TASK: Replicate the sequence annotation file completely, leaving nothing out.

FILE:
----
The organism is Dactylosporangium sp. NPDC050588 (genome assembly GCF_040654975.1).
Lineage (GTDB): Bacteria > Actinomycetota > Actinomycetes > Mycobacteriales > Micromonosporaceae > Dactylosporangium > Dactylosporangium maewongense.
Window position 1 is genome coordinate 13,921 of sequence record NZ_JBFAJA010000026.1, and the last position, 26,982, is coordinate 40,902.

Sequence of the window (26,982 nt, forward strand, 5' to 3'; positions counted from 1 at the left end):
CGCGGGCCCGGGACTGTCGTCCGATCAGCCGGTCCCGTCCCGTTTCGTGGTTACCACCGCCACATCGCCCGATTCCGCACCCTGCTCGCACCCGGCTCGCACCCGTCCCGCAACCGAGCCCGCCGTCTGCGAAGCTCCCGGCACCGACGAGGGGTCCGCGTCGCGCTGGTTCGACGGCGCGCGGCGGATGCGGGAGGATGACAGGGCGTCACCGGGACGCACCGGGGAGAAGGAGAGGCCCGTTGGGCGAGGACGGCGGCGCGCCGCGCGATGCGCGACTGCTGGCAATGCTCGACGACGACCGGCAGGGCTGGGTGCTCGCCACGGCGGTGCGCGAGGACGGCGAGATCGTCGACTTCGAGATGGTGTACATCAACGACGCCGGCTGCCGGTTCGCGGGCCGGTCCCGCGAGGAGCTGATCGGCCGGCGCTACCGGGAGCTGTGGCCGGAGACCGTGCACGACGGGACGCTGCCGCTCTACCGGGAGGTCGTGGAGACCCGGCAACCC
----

The organism is Dactylosporangium sp. NPDC050588 (genome assembly GCF_040654975.1).
Lineage (GTDB): Bacteria > Actinomycetota > Actinomycetes > Mycobacteriales > Micromonosporaceae > Dactylosporangium > Dactylosporangium maewongense.
Window position 1 is genome coordinate 13,921 of sequence record NZ_JBFAJA010000026.1, and the last position, 26,982, is coordinate 40,902.

Sequence of the window (26,982 nt, forward strand, 5' to 3'; positions counted from 1 at the left end):
CGCGGGCCCGGGACTGTCGTCCGATCAGCCGGTCCCGTCCCGTTTCGTGGTTACCACCGCCACATCGCCCGATTCCGCACCCTGCTCGCACCCGGCTCGCACCCGTCCCGCAACCGAGCCCGCCGTCTGCGAAGCTCCCGGCACCGACGAGGGGTCCGCGTCGCGCTGGTTCGACGGCGCGCGGCGGATGCGGGAGGATGACAGGGCGTCACCGGGACGCACCGGGGAGAAGGAGAGGCCCGTTGGGCGAGGACGGCGGCGCGCCGCGCGATGCGCGACTGCTGGCAATGCTCGACGACGACCGGCAGGGCTGGGTGCTCGCCACGGCGGTGCGCGAGGACGGCGAGATCGTCGACTTCGAGATGGTGTACATCAACGACGCCGGCTGCCGGTTCGCGGGCCGGTCCCGCGAGGAGCTGATCGGCCGGCGCTACCGGGAGCTGTGGCCGGAGACCGTGCACGACGGGACGCTGCCGCTCTACCGGGAGGTCGTGGAGACCCGGCAACCC